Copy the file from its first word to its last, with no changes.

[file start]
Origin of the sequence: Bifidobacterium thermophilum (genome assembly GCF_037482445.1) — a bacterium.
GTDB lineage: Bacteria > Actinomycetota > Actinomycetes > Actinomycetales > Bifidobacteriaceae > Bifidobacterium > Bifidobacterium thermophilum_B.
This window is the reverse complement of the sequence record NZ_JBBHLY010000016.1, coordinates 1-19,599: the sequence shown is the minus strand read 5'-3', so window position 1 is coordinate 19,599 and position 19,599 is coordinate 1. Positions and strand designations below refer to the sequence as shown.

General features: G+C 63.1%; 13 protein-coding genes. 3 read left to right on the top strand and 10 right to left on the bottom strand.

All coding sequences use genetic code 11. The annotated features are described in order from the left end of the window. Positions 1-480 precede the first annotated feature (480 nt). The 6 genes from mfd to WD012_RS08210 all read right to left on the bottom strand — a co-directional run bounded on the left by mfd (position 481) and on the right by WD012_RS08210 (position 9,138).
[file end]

Origin of the sequence: Bifidobacterium thermophilum (genome assembly GCF_037482445.1) — a bacterium.
GTDB lineage: Bacteria > Actinomycetota > Actinomycetes > Actinomycetales > Bifidobacteriaceae > Bifidobacterium > Bifidobacterium thermophilum_B.
This window is the reverse complement of the sequence record NZ_JBBHLY010000016.1, coordinates 1-19,599: the sequence shown is the minus strand read 5'-3', so window position 1 is coordinate 19,599 and position 19,599 is coordinate 1. Positions and strand designations below refer to the sequence as shown.

General features: G+C 63.1%; 13 protein-coding genes. 3 read left to right on the top strand and 10 right to left on the bottom strand.

All coding sequences use genetic code 11. The annotated features are described in order from the left end of the window. Positions 1-480 precede the first annotated feature (480 nt). The 6 genes from mfd to WD012_RS08210 all read right to left on the bottom strand — a co-directional run bounded on the left by mfd (position 481) and on the right by WD012_RS08210 (position 9,138).